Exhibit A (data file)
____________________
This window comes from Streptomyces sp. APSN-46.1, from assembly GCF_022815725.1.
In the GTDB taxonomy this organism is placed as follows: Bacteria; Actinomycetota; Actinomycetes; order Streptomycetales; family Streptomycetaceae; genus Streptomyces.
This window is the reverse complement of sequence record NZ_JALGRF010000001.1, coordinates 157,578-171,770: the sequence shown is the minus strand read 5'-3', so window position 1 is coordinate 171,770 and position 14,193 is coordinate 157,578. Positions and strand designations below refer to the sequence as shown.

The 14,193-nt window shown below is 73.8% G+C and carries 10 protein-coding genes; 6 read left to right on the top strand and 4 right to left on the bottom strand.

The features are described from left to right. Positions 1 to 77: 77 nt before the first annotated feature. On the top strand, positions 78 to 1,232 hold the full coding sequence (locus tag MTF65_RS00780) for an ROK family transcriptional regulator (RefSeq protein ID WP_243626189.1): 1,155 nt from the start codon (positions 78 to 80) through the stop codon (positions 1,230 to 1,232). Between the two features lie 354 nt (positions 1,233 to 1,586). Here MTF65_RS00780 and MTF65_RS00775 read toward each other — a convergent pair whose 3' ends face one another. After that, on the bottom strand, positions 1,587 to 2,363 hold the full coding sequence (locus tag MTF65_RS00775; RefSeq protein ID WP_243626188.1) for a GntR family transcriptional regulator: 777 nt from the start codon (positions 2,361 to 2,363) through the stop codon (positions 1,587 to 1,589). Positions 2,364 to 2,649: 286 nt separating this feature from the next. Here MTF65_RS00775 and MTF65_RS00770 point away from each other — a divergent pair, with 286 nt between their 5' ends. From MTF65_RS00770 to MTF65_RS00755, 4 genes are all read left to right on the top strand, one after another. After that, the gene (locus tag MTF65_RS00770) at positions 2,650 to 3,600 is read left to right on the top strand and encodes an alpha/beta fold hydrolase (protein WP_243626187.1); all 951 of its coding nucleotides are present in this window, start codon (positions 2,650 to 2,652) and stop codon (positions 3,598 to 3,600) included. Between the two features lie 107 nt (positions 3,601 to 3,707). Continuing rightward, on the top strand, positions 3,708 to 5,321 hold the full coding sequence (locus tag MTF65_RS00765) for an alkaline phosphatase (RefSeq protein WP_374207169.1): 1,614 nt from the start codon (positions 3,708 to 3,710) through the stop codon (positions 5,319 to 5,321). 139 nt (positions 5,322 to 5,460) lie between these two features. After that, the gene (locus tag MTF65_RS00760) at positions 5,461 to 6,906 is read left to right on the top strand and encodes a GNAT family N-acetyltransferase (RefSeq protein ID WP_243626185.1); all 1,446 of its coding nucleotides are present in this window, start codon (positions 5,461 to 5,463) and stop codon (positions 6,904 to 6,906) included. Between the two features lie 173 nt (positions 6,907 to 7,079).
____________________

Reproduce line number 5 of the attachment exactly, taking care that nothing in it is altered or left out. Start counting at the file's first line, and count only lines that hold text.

The features are described from left to right. Positions 1 to 77: 77 nt before the first annotated feature. On the top strand, positions 78 to 1,232 hold the full coding sequence (locus tag MTF65_RS00780) for an ROK family transcriptional regulator (RefSeq protein ID WP_243626189.1): 1,155 nt from the start codon (positions 78 to 80) through the stop codon (positions 1,230 to 1,232). Between the two features lie 354 nt (positions 1,233 to 1,586). Here MTF65_RS00780 and MTF65_RS00775 read toward each other — a convergent pair whose 3' ends face one another. After that, on the bottom strand, positions 1,587 to 2,363 hold the full coding sequence (locus tag MTF65_RS00775; RefSeq protein ID WP_243626188.1) for a GntR family transcriptional regulator: 777 nt from the start codon (positions 2,361 to 2,363) through the stop codon (positions 1,587 to 1,589). Positions 2,364 to 2,649: 286 nt separating this feature from the next. Here MTF65_RS00775 and MTF65_RS00770 point away from each other — a divergent pair, with 286 nt between their 5' ends. From MTF65_RS00770 to MTF65_RS00755, 4 genes are all read left to right on the top strand, one after another. After that, the gene (locus tag MTF65_RS00770) at positions 2,650 to 3,600 is read left to right on the top strand and encodes an alpha/beta fold hydrolase (protein WP_243626187.1); all 951 of its coding nucleotides are present in this window, start codon (positions 2,650 to 2,652) and stop codon (positions 3,598 to 3,600) included. Between the two features lie 107 nt (positions 3,601 to 3,707). Continuing rightward, on the top strand, positions 3,708 to 5,321 hold the full coding sequence (locus tag MTF65_RS00765) for an alkaline phosphatase (RefSeq protein WP_374207169.1): 1,614 nt from the start codon (positions 3,708 to 3,710) through the stop codon (positions 5,319 to 5,321). 139 nt (positions 5,322 to 5,460) lie between these two features. After that, the gene (locus tag MTF65_RS00760) at positions 5,461 to 6,906 is read left to right on the top strand and encodes a GNAT family N-acetyltransferase (RefSeq protein ID WP_243626185.1); all 1,446 of its coding nucleotides are present in this window, start codon (positions 5,461 to 5,463) and stop codon (positions 6,904 to 6,906) included. Between the two features lie 173 nt (positions 6,907 to 7,079).